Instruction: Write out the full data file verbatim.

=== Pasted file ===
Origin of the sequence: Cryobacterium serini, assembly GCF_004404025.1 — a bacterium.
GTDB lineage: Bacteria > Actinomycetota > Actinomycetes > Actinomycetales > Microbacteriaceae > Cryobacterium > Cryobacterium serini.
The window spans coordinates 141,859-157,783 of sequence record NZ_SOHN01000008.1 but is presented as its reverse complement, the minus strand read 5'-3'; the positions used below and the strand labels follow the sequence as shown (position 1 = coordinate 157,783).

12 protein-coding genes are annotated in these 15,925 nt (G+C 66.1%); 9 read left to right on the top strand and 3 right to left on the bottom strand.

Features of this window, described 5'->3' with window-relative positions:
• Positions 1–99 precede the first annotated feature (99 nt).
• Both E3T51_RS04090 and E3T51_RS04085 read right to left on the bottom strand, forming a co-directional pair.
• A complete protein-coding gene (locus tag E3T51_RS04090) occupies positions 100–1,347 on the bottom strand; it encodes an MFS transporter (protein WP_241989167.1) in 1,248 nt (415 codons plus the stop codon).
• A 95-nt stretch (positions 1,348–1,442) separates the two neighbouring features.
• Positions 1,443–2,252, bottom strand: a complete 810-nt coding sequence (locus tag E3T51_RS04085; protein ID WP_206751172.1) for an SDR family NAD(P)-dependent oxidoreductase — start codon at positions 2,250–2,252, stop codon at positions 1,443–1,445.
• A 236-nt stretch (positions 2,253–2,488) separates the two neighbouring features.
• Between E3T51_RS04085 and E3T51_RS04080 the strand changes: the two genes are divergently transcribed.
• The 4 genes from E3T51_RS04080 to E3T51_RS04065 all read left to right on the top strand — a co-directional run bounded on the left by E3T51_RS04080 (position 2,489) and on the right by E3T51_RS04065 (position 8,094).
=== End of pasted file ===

Origin of the sequence: Cryobacterium serini, assembly GCF_004404025.1 — a bacterium.
GTDB lineage: Bacteria > Actinomycetota > Actinomycetes > Actinomycetales > Microbacteriaceae > Cryobacterium > Cryobacterium serini.
The window spans coordinates 141,859-157,783 of sequence record NZ_SOHN01000008.1 but is presented as its reverse complement, the minus strand read 5'-3'; the positions used below and the strand labels follow the sequence as shown (position 1 = coordinate 157,783).

12 protein-coding genes are annotated in these 15,925 nt (G+C 66.1%); 9 read left to right on the top strand and 3 right to left on the bottom strand.

Features of this window, described 5'->3' with window-relative positions:
• Positions 1–99 precede the first annotated feature (99 nt).
• Both E3T51_RS04090 and E3T51_RS04085 read right to left on the bottom strand, forming a co-directional pair.
• A complete protein-coding gene (locus tag E3T51_RS04090) occupies positions 100–1,347 on the bottom strand; it encodes an MFS transporter (protein WP_241989167.1) in 1,248 nt (415 codons plus the stop codon).
• A 95-nt stretch (positions 1,348–1,442) separates the two neighbouring features.
• Positions 1,443–2,252, bottom strand: a complete 810-nt coding sequence (locus tag E3T51_RS04085; protein ID WP_206751172.1) for an SDR family NAD(P)-dependent oxidoreductase — start codon at positions 2,250–2,252, stop codon at positions 1,443–1,445.
• A 236-nt stretch (positions 2,253–2,488) separates the two neighbouring features.
• Between E3T51_RS04085 and E3T51_RS04080 the strand changes: the two genes are divergently transcribed.
• The 4 genes from E3T51_RS04080 to E3T51_RS04065 all read left to right on the top strand — a co-directional run bounded on the left by E3T51_RS04080 (position 2,489) and on the right by E3T51_RS04065 (position 8,094).